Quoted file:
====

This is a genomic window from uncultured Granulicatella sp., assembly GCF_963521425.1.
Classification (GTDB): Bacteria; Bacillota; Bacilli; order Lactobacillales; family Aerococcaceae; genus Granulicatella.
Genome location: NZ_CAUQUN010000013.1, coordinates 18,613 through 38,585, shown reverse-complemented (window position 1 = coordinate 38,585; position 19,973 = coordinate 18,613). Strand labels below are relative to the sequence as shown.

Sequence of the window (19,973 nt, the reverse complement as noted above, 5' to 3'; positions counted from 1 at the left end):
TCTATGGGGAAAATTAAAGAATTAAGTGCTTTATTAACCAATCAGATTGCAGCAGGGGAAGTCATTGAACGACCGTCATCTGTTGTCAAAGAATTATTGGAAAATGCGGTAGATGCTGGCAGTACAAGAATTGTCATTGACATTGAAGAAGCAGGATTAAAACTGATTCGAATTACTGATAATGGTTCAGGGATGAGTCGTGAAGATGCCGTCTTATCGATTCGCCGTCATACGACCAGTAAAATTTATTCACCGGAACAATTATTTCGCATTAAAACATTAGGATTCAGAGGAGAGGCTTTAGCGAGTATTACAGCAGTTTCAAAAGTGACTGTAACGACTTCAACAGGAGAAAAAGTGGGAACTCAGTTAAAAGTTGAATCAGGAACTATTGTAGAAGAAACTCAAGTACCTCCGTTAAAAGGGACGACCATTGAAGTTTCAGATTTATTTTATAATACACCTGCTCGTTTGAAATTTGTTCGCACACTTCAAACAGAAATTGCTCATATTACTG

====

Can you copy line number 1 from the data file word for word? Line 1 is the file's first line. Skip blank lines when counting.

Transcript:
This is a genomic window from uncultured Granulicatella sp., assembly GCF_963521425.1.